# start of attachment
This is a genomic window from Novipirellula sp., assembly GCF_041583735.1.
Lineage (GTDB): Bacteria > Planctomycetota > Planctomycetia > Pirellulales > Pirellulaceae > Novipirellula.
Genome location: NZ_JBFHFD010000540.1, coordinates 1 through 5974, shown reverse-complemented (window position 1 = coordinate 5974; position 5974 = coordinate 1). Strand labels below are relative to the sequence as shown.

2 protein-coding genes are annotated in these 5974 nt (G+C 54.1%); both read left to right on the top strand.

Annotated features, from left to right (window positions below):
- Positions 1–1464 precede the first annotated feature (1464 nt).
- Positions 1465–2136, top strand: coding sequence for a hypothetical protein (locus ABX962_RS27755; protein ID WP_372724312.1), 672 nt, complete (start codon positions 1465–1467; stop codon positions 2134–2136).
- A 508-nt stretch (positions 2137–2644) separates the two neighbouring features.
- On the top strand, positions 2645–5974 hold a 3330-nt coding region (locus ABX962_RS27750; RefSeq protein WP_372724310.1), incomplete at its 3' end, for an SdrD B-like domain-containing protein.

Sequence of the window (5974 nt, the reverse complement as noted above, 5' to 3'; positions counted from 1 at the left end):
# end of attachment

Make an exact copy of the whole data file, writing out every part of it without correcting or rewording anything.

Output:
This is a genomic window from Novipirellula sp., assembly GCF_041583735.1.
Lineage (GTDB): Bacteria > Planctomycetota > Planctomycetia > Pirellulales > Pirellulaceae > Novipirellula.
Genome location: NZ_JBFHFD010000540.1, coordinates 1 through 5974, shown reverse-complemented (window position 1 = coordinate 5974; position 5974 = coordinate 1). Strand labels below are relative to the sequence as shown.

2 protein-coding genes are annotated in these 5974 nt (G+C 54.1%); both read left to right on the top strand.

Annotated features, from left to right (window positions below):
- Positions 1–1464 precede the first annotated feature (1464 nt).
- Positions 1465–2136, top strand: coding sequence for a hypothetical protein (locus ABX962_RS27755; protein ID WP_372724312.1), 672 nt, complete (start codon positions 1465–1467; stop codon positions 2134–2136).
- A 508-nt stretch (positions 2137–2644) separates the two neighbouring features.
- On the top strand, positions 2645–5974 hold a 3330-nt coding region (locus ABX962_RS27750; RefSeq protein WP_372724310.1), incomplete at its 3' end, for an SdrD B-like domain-containing protein.

Sequence of the window (5974 nt, the reverse complement as noted above, 5' to 3'; positions counted from 1 at the left end):